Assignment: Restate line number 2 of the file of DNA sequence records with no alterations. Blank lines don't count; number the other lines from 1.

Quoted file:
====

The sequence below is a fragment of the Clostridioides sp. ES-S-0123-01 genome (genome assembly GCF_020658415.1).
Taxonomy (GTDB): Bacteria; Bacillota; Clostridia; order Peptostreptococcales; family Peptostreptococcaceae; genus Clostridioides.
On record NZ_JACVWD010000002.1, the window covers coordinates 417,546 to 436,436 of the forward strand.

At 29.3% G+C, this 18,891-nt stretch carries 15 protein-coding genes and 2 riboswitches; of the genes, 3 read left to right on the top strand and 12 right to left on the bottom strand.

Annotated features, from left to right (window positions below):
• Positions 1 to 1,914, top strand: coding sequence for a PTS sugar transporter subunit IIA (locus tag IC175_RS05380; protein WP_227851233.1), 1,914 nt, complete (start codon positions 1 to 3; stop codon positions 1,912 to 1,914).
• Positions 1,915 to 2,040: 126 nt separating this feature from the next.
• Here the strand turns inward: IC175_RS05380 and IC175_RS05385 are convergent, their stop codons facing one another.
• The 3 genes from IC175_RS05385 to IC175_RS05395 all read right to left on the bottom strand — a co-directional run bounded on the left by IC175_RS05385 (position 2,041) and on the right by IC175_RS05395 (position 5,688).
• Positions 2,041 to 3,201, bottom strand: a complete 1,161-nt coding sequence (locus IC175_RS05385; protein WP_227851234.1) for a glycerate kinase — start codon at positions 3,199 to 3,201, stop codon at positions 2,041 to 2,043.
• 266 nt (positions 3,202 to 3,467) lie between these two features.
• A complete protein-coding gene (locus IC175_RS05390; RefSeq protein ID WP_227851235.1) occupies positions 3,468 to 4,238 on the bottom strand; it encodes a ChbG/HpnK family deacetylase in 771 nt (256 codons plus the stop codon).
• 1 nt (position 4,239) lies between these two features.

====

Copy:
Taxonomy (GTDB): Bacteria; Bacillota; Clostridia; order Peptostreptococcales; family Peptostreptococcaceae; genus Clostridioides.